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Save time and money by avoiding the following common tax mistakes:
1. Getting initial repairs and capital improvements right
You can’t claim an immediate deduction for:
– Initial repairs on damage existing when you bought the property
– Improvements you make to the property
– Damaged items that are detached from the house and cost more than $300
2. Claiming interest on your loan
You can claim interest incurred on the amount borrowed as a deduction if you take out a loan for the rental property. Only the interest that relates to the rental property can be claimed.
3. Claiming borrowing expenses
If the borrowing expenses are over $100 the deduction is spread over 5 years. If they are $100 and under, you can claim the full amount in the same income year you incurred the expense.
4. Claiming purchase costs
You cannot claim deductions for the cost of buying your property. Purchase costs are used when working out if you need to pay capital gains tax.
5. Getting construction costs right
You can claim certain building costs, including extensions, alterations, and structural improvements as capital works deductions. Where your property was previously owned by someone else and they claimed capital works deductions, ask them to provide you with the details so you can correctly calculate the deduction you’re entitled to claim.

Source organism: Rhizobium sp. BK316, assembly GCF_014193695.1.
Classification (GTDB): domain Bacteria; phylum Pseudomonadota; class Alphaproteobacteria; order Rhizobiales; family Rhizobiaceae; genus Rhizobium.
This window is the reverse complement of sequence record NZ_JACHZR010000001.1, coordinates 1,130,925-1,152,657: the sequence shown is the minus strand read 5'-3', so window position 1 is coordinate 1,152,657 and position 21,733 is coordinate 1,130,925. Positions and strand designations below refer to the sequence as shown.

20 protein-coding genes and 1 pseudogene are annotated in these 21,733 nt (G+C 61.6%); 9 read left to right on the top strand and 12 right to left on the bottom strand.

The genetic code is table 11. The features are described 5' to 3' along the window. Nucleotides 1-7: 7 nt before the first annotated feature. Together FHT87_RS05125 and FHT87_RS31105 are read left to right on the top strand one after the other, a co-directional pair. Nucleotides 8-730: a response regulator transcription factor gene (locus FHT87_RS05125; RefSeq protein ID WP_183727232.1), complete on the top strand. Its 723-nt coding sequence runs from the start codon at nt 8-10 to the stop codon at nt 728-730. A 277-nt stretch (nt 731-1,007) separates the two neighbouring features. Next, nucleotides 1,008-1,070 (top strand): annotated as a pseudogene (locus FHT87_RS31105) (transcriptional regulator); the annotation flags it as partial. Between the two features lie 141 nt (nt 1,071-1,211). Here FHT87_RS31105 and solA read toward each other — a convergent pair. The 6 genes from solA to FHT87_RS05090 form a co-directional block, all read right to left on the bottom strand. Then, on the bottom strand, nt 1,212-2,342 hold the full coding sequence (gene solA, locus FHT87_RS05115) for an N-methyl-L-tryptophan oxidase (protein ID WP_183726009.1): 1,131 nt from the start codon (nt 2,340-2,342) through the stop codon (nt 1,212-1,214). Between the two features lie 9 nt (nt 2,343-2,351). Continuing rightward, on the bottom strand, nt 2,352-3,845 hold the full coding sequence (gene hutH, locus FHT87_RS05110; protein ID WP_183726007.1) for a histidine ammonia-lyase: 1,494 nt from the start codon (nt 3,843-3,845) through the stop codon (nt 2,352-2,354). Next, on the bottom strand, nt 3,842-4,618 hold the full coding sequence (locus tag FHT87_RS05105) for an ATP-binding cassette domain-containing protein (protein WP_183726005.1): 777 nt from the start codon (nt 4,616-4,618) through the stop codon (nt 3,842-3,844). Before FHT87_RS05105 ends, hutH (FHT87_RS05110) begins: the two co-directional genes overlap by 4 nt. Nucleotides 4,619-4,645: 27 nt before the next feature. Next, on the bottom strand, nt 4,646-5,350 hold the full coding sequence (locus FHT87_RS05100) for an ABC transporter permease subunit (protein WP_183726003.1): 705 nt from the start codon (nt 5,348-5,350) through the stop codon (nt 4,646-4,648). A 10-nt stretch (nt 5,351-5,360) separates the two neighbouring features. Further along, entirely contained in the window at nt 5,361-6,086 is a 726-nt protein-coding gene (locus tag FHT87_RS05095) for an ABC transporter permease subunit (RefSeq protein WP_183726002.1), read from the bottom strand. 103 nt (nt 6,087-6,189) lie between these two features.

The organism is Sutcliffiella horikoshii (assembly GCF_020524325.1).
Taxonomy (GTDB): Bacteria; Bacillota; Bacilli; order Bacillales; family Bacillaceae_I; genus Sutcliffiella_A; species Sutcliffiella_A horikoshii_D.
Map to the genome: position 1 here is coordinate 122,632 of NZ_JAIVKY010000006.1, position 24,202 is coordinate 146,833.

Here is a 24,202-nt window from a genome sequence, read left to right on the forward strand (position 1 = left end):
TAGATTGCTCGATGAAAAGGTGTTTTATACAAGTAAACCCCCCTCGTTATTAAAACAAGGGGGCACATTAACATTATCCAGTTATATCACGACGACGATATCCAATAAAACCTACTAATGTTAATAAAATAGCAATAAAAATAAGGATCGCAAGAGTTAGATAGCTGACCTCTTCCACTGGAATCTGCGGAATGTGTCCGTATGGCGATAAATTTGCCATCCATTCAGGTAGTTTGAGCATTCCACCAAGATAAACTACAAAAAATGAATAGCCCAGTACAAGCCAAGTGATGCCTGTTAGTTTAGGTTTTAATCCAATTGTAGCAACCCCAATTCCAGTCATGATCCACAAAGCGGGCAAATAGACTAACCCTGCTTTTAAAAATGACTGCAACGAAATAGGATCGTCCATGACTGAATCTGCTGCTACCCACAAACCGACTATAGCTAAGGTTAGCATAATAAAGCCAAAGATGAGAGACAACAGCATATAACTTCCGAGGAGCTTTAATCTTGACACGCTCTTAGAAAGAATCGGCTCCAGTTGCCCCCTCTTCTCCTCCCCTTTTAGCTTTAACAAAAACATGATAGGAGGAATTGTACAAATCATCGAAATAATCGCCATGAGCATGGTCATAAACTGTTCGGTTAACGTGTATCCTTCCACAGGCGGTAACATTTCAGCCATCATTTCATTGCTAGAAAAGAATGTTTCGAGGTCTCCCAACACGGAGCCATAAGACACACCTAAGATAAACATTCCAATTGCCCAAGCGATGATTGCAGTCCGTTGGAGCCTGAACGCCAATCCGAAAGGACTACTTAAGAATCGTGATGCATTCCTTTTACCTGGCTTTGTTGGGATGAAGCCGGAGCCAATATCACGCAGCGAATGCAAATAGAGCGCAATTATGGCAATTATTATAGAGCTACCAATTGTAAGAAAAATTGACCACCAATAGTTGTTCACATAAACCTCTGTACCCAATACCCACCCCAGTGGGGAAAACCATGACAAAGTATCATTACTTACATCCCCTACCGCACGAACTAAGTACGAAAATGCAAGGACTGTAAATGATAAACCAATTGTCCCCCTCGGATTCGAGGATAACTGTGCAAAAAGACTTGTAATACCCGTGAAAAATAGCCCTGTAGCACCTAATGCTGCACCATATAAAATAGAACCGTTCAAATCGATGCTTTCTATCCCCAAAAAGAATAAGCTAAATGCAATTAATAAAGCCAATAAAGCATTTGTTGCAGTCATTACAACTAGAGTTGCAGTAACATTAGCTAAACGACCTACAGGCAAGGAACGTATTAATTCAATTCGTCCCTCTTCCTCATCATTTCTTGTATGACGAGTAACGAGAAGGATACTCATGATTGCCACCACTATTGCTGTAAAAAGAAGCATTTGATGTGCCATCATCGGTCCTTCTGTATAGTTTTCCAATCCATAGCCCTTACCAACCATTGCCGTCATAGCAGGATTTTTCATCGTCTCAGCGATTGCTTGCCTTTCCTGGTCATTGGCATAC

6. Claiming body corporate fees and charges
These are deductible in full in the year you incur them.
7. Apportioning expenses and income for co-owned properties
If the rental property is owned with someone else, you must declare rental income and claim expenses accordingly to your legal ownership of the property.
8. Apportioning deductions for private use of your property
You must ensure that any deductions you claim are limited to the periods you can directly connect to earning assessable income.
9. Keeping the right records
You must have evidence of all rental property income and expenses to claim a deduction.
10. Getting your capital gains right when selling
When you sell your rental property, you may make a capital gain or a capital loss. Generally, this is the difference between:
- what it cost you to buy and improve the property
- what you receive when you sell it.
Don’t include amounts already claimed as a deduction against rental income earned from the property, including depreciation and capital works.
If you make a capital gain, include the gain in your tax return for that income year.
If you make a capital loss, you can carry the loss forward and deduct it from capital gains in later years.
For more information go to the ATO website.